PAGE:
In recent years, some political parties have tried to widen their pool of elected representatives by bringing in people who were not previously involved in politics.
Johnny Mercer MP is such a figure, having admitted that the first time he voted was for himself as MP.
Widening the pool of politicians has pros and cons. Lack of prior party loyalty would be seen by many observers as a good quality in a budding politician but if the party system breaks down, government becomes difficult.
Mr Mercer has now in effect quit the Tory whip on one issue, which is an illustration of the vulnerability of parties to this new breed of politician. However, if a politician is to resign on one single issue, they would be hard pressed to find a better one than the disgraceful treatment of Troubles veterans.
In fact, the problem is worse than Mr Mercer says. It is not just a problem facing ex soldiers, it is a far reaching scandal in which the weight of the state has turned against a state that prevented civil war and which saw off the long terrorist campaign. While some people and groups are happy for legacy to turn against the state, it is not an over-arching conspiracy. It is simpler than that — it is a reflection of the fact that state forces are, rightly, open and transparent and therefore their wrongdoing is much more easily identified.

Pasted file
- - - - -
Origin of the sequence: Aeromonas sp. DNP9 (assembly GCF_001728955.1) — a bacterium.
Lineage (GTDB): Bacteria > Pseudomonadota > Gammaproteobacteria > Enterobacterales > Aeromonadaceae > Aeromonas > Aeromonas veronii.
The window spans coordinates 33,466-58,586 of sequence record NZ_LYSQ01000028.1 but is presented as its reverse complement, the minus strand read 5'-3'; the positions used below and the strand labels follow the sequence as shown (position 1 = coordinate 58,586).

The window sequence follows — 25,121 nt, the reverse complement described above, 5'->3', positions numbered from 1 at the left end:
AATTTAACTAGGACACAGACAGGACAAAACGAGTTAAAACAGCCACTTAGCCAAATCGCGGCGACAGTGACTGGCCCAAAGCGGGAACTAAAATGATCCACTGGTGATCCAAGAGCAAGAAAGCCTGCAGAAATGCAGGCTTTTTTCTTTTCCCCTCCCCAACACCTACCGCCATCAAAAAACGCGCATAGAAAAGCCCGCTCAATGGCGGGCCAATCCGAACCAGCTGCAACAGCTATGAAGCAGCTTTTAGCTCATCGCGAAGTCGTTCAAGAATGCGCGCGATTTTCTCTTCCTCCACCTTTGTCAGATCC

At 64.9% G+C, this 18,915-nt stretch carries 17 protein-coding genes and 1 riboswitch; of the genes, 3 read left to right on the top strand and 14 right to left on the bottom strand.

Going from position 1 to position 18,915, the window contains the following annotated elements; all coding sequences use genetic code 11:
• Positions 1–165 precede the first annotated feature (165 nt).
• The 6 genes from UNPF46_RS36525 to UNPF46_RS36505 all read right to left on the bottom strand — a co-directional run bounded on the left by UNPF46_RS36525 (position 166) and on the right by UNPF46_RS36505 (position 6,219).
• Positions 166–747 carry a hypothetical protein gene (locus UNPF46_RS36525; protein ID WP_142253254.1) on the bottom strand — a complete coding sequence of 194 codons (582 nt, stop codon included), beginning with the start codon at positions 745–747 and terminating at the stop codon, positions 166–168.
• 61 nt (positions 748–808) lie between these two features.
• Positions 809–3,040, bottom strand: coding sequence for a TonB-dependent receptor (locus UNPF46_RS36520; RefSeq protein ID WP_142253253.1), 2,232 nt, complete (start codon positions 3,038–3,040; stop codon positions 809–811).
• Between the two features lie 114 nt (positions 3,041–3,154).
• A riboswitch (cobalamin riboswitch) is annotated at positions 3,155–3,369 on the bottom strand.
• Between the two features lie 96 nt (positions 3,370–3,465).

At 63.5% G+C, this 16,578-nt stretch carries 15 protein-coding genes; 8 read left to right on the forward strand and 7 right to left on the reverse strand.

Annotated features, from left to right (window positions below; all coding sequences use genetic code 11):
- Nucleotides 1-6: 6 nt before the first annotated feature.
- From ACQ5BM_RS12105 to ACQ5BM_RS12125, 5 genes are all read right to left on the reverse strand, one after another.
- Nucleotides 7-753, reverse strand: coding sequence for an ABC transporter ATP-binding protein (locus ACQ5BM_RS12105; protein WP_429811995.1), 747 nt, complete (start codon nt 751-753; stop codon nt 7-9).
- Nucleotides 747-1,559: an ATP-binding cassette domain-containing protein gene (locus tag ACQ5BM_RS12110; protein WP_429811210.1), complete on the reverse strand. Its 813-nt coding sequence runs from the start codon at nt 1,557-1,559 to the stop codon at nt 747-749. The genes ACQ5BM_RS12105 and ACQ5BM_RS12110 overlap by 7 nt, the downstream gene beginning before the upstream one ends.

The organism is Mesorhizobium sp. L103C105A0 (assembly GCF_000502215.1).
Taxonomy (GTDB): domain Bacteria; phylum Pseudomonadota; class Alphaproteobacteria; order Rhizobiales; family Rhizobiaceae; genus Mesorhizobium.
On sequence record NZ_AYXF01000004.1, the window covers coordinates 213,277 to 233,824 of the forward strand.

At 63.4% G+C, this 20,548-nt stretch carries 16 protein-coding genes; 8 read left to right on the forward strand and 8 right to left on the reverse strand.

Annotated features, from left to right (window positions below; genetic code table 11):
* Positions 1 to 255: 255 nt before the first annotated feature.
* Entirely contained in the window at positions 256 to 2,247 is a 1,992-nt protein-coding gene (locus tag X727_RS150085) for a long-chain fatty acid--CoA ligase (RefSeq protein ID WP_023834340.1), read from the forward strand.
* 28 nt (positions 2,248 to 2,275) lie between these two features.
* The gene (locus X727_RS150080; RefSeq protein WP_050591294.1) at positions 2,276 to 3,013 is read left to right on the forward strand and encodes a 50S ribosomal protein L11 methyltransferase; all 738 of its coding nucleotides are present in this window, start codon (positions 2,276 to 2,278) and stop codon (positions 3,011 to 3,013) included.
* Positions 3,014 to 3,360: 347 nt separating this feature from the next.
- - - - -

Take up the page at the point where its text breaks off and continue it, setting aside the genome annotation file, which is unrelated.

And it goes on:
It is also a reflection of the fact republicans have been plotting a legacy strategy for decades that justifies their violence. No-one else is as organised as them on legacy.
Some MPs including Mr Mercer want an amnesty, and there are arguments for and against that option. But the worst thing that could happen is an amnesty for everyone and no criminal cases, while multiple inquiries into state actions continue, that do not have to meet the criminal standard.
The most unacceptable element of all to the proposed investigatory unit is ‘police misconduct’. Thus, while it is an outrage to put soldiers in the dock in the absence of any progress (or even mechanism) for identifying, pursuing and charging IRA leaders, it is the RUC who face perhaps the worst fate of all.